Brett Dawson of The Oklahoman has a piece out that discusses the Thunder possibly bringing back Corey Brewer for next season. In it, he mentions Brewer’s desire to run it back in Oklahoma City in 2018-19:

“Brewer wants to come back to Oklahoma City, and would likely have to do so at the veteran’s minimum since the Thunder projects to exceed the $101 million salary cap.”

Brewer was decent in his 18 appearances for the Thunder, averaging 10.1 points and 2.1 steals after signing late in the season. Seeing as how he’s a Billy Donovan guy, it wouldn’t be shocking to see him return if he’s willing to do so at the vet minimum. However — despite stretches of solid play — is there really much reason to bring him back into the fold?

On one hand, Brewer does play at a Russell Westbrook-style tempo. As Dawson points out, the Thunder’s pace skyrocketed with him in the lineup. On the flip side, if he was brought in to provide help on the defensive end, that experiment was a massive failure. OKC surrendered a little more than 109 PPG per 100 possessions with Brewer on the floor. He was hardly Roberson-lite in that regard.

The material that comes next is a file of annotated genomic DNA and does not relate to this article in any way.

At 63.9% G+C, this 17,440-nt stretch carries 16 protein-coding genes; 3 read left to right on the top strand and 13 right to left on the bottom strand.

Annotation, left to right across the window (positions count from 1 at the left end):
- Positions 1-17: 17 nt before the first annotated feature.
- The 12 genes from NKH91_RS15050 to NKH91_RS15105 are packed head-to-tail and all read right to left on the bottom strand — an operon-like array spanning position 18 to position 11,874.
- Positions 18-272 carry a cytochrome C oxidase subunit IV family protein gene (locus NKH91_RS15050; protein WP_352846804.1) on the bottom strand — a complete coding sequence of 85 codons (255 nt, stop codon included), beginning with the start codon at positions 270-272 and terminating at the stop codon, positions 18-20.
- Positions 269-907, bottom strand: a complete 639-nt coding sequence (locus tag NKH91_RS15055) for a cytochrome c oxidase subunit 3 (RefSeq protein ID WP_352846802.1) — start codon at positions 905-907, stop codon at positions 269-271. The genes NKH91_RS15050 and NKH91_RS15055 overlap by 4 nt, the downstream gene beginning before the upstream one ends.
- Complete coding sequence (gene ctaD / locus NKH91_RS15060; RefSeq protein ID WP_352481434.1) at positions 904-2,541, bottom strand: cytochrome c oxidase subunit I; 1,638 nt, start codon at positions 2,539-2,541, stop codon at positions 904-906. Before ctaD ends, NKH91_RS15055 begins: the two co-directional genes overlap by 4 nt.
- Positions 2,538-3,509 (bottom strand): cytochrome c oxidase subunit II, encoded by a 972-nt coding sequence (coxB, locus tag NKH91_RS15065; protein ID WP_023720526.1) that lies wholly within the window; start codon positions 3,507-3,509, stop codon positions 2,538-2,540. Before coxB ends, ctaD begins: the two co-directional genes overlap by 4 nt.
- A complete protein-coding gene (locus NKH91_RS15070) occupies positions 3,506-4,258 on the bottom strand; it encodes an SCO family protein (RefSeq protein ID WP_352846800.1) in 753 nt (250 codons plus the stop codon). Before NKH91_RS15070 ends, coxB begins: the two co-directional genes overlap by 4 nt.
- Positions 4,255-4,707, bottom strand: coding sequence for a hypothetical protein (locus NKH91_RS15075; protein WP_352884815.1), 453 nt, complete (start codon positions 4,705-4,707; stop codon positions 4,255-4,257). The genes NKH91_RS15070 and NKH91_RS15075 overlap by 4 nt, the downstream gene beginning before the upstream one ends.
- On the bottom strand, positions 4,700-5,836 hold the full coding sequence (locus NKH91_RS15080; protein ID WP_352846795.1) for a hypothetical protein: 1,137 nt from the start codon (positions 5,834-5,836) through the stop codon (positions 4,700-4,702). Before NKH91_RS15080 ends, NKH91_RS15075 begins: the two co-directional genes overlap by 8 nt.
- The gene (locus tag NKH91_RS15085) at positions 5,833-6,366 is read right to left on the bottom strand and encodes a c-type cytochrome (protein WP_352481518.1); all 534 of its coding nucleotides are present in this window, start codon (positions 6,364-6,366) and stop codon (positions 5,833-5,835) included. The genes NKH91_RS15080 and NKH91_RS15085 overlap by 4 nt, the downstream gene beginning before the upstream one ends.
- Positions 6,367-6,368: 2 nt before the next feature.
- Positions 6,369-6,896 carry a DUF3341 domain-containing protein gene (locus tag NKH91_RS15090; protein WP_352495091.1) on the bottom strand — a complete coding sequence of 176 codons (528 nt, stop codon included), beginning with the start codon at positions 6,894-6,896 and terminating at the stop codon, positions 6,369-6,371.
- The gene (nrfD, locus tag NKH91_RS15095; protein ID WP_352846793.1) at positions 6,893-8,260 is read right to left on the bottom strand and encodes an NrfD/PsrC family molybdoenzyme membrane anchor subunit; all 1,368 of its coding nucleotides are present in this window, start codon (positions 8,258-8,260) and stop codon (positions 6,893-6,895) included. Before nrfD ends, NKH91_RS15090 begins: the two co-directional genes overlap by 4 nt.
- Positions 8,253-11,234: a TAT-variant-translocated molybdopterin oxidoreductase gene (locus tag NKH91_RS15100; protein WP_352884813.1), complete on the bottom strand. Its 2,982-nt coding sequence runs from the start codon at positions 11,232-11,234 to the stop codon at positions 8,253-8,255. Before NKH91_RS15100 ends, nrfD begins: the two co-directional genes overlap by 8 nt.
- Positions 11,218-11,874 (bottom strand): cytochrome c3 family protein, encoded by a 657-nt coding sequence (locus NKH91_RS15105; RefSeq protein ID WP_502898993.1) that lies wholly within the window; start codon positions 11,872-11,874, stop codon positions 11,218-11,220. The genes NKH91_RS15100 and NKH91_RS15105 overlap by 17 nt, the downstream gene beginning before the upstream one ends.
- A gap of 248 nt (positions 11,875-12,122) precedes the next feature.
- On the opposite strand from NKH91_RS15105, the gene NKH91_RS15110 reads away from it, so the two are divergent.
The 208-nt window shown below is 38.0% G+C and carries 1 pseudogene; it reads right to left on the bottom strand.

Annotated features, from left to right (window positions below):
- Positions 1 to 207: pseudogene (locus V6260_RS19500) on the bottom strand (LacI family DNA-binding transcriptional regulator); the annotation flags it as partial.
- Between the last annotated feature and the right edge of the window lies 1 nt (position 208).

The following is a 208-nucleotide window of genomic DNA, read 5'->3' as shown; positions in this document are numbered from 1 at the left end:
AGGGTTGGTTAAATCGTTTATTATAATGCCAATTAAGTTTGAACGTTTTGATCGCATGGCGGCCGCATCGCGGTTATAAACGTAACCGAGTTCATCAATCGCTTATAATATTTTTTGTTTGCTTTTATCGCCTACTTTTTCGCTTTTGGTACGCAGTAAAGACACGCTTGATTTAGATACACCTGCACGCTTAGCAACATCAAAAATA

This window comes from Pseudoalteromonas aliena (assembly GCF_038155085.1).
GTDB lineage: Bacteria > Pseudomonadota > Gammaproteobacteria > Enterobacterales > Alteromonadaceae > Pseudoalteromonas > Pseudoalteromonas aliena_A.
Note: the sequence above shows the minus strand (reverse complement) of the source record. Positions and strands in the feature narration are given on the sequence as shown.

As with most things this summer, Brewer’s future should likely hinge on what Paul George decides to do. Should PG13 return, I have no issue with bringing Brewer back at the veteran’s minimum and letting the group continue to build. However, should George leave, the Thunder should cut bait on Brewer and explore ways to bring back Josh Huestis.

Huestis is the younger player with a higher upside — and if this summer is the first step in re-tooling for the future, it simply makes more sense to continue kicking the tires on him. Like it or not, Brewer isn’t really that good and doesn’t serve much of a purpose with a healthy Andre Roberson on the roster.